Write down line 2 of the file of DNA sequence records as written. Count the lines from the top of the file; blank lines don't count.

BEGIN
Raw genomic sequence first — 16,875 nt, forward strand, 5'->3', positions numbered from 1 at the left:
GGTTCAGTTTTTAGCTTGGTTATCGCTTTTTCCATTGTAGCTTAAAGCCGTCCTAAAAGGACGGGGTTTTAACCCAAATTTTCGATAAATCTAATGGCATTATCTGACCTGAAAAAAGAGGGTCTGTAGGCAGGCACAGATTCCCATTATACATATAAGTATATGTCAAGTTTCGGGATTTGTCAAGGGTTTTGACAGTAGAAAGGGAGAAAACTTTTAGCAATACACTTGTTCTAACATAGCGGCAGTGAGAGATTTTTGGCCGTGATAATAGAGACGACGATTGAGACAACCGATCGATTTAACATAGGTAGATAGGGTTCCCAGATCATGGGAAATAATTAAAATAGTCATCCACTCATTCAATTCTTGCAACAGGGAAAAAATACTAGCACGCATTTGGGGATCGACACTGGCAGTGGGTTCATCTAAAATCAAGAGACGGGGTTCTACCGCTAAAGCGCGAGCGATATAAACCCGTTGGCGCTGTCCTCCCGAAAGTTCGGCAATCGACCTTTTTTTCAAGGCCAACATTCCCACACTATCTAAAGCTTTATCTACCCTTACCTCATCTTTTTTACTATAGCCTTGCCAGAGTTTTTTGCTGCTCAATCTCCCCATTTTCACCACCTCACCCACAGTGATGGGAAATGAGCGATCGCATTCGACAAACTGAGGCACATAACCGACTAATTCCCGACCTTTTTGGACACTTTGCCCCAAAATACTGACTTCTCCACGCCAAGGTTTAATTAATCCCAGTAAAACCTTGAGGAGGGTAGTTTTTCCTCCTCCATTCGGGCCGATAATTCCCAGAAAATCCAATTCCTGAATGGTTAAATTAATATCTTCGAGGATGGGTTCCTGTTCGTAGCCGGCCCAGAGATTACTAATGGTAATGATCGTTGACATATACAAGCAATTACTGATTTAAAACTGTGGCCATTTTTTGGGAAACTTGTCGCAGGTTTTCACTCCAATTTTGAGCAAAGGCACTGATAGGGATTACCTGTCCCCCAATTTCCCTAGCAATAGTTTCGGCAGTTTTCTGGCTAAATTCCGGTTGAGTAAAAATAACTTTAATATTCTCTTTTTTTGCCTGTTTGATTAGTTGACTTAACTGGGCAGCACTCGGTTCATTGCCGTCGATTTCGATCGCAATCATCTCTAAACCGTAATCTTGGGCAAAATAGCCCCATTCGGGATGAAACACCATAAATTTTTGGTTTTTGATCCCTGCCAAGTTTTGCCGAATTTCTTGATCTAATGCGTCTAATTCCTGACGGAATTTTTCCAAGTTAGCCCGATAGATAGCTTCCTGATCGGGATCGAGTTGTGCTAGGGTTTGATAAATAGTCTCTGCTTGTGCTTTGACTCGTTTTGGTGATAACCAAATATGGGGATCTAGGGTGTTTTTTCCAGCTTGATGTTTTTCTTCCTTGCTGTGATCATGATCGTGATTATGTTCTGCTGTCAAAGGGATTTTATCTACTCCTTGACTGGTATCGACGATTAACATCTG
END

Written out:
GGTTCAGTTTTTAGCTTGGTTATCGCTTTTTCCATTGTAGCTTAAAGCCGTCCTAAAAGGACGGGGTTTTAACCCAAATTTTCGATAAATCTAATGGCATTATCTGACCTGAAAAAAGAGGGTCTGTAGGCAGGCACAGATTCCCATTATACATATAAGTATATGTCAAGTTTCGGGATTTGTCAAGGGTTTTGACAGTAGAAAGGGAGAAAACTTTTAGCAATACACTTGTTCTAACATAGCGGCAGTGAGAGATTTTTGGCCGTGATAATAGAGACGACGATTGAGACAACCGATCGATTTAACATAGGTAGATAGGGTTCCCAGATCATGGGAAATAATTAAAATAGTCATCCACTCATTCAATTCTTGCAACAGGGAAAAAATACTAGCACGCATTTGGGGATCGACACTGGCAGTGGGTTCATCTAAAATCAAGAGACGGGGTTCTACCGCTAAAGCGCGAGCGATATAAACCCGTTGGCGCTGTCCTCCCGAAAGTTCGGCAATCGACCTTTTTTTCAAGGCCAACATTCCCACACTATCTAAAGCTTTATCTACCCTTACCTCATCTTTTTTACTATAGCCTTGCCAGAGTTTTTTGCTGCTCAATCTCCCCATTTTCACCACCTCACCCACAGTGATGGGAAATGAGCGATCGCATTCGACAAACTGAGGCACATAACCGACTAATTCCCGACCTTTTTGGACACTTTGCCCCAAAATACTGACTTCTCCACGCCAAGGTTTAATTAATCCCAGTAAAACCTTGAGGAGGGTAGTTTTTCCTCCTCCATTCGGGCCGATAATTCCCAGAAAATCCAATTCCTGAATGGTTAAATTAATATCTTCGAGGATGGGTTCCTGTTCGTAGCCGGCCCAGAGATTACTAATGGTAATGATCGTTGACATATACAAGCAATTACTGATTTAAAACTGTGGCCATTTTTTGGGAAACTTGTCGCAGGTTTTCACTCCAATTTTGAGCAAAGGCACTGATAGGGATTACCTGTCCCCCAATTTCCCTAGCAATAGTTTCGGCAGTTTTCTGGCTAAATTCCGGTTGAGTAAAAATAACTTTAATATTCTCTTTTTTTGCCTGTTTGATTAGTTGACTTAACTGGGCAGCACTCGGTTCATTGCCGTCGATTTCGATCGCAATCATCTCTAAACCGTAATCTTGGGCAAAATAGCCCCATTCGGGATGAAACACCATAAATTTTTGGTTTTTGATCCCTGCCAAGTTTTGCCGAATTTCTTGATCTAATGCGTCTAATTCCTGACGGAATTTTTCCAAGTTAGCCCGATAGATAGCTTCCTGATCGGGATCGAGTTGTGCTAGGGTTTGATAAATAGTCTCTGCTTGTGCTTTGACTCGTTTTGGTGATAACCAAATATGGGGATCTAGGGTGTTTTTTCCAGCTTGATGTTTTTCTTCCTTGCTGTGATCATGATCGTGATTATGTTCTGCTGTCAAAGGGATTTTATCTACTCCTTGACTGGTATCGACGATTAACATCTG